A solicitor who spun a ‘web of lies’ to convince a friend that she would be offered a training contract has been struck off the roll.
The Solicitors Disciplinary Tribunal heard that Andrew James Cutland held himself out as a director of his south west firm Bartlett Gooding & Weelen Solicitors (BGW) and offered the woman a job as a fee earner with the promise of a training contract.
The woman, referred to as Person A, had worked alongside Cutland in a previous job and considered him to be a long-standing and close friend. But she grew suspicious when she found out that Cutland was married despite his denial of this. She discovered Cutland was in no position to offer her a job and was left ‘hurt, humiliated and distraught’.
Cutland, 36, had submitted to the tribunal that Person A had fabricated incriminating text messages and he disputed ever offering her a training contract or holding himself out as a director of the firm.
The tribunal found Cutland’s account to be ‘incoherent, implausible and fanciful’. He had held himself out to be a director when he knew this to be a lie.
The tribunal endorsed the witness statement of Dervla Nash, a director at BGW, who said Cutland had engaged in a ‘cruel fictitious exchange’ with Person A, encouraging her to inform her family and her employers about a training contract that did not exist. Nash said Cutland denied the claims in a ‘nonchalant manner’ and he had misled Person A at a time when her work environment was not good and she was feeling very low.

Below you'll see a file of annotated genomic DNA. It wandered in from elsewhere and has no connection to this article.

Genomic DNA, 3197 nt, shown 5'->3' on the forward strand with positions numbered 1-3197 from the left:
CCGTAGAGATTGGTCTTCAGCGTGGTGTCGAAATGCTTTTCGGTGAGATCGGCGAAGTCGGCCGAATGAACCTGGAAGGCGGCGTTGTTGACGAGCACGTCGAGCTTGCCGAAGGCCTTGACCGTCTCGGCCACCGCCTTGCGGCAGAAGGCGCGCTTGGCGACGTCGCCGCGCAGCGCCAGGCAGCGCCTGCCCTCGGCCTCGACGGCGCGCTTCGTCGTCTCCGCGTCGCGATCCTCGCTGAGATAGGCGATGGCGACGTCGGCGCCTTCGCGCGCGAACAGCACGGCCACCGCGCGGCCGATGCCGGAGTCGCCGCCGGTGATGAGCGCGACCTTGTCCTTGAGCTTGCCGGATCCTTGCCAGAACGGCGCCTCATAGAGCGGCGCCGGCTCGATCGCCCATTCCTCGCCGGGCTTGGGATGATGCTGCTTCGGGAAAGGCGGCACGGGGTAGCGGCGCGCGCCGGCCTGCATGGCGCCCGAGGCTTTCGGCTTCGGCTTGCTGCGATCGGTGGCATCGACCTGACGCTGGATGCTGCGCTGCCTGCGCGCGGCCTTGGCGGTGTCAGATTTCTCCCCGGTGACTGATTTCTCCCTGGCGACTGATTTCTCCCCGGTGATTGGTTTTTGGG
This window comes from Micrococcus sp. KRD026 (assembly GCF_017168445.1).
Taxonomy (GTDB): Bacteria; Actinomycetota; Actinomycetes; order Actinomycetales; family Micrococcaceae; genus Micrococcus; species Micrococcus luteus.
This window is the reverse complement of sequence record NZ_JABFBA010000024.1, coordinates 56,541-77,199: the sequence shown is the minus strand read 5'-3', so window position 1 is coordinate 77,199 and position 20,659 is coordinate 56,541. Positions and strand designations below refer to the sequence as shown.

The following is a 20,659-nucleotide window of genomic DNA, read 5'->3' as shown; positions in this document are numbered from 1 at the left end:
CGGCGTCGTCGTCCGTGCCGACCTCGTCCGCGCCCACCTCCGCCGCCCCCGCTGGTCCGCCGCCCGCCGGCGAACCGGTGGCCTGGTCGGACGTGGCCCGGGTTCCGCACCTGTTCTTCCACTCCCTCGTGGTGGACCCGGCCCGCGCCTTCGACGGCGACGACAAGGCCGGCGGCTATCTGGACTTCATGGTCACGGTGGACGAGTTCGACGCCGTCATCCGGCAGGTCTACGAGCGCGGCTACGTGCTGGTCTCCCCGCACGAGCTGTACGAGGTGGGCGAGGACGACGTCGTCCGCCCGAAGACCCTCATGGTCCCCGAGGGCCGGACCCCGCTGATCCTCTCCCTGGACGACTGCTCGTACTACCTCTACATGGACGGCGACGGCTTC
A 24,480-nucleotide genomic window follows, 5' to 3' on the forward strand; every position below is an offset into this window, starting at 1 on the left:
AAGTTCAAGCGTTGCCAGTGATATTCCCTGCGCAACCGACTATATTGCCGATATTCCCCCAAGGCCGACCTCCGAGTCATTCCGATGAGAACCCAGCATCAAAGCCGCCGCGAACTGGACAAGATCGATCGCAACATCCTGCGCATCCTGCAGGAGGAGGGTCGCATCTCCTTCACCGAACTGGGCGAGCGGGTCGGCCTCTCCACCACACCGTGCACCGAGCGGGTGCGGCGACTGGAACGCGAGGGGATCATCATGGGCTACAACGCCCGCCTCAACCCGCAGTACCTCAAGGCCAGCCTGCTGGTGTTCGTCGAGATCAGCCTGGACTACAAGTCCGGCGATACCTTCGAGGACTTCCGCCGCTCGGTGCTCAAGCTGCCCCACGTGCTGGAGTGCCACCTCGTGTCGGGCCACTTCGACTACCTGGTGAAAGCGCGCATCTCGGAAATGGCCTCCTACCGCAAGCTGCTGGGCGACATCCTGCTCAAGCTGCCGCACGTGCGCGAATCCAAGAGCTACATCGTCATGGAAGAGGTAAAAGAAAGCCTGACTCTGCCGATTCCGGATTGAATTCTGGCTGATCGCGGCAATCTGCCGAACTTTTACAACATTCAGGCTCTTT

Nash added: ‘She was very clearly struggling, at that point [Cutland] could have stopped with the charade and saved Person A much heartache, but he persisted with his web of lies for his own sense of self-gratification.’
The tribunal heard that legal executive Person A had a meeting with Cutland in 2020 during which he said he had been offered a directorship and asked if she would like to be one of the firm’s first intake of new trainees. He told her that BGW would pay for the LPC, she would get a company car and be on a higher salary than other trainees.
She confided in him about difficulties at her work, while he told her the first names of other trainees who were starting and gave details about their interviews, knowing there were no such interviews being conducted. He was later evasive when she asked for updates and said her start date had been put back due to other potential trainees dropping out.
Person A complained to the firm when she found there was no position and sent screenshots of their messages. Cutland was dismissed in 2021 for gross misconduct. The tribunal also found Cutland had made statements to the firm about his employment history which were untrue.
The tribunal said Cutland’s motivation for lying to Person A appeared to be ‘self-importance and self-aggrandisement’. He was struck off and ordered to pay £17,489 in costs.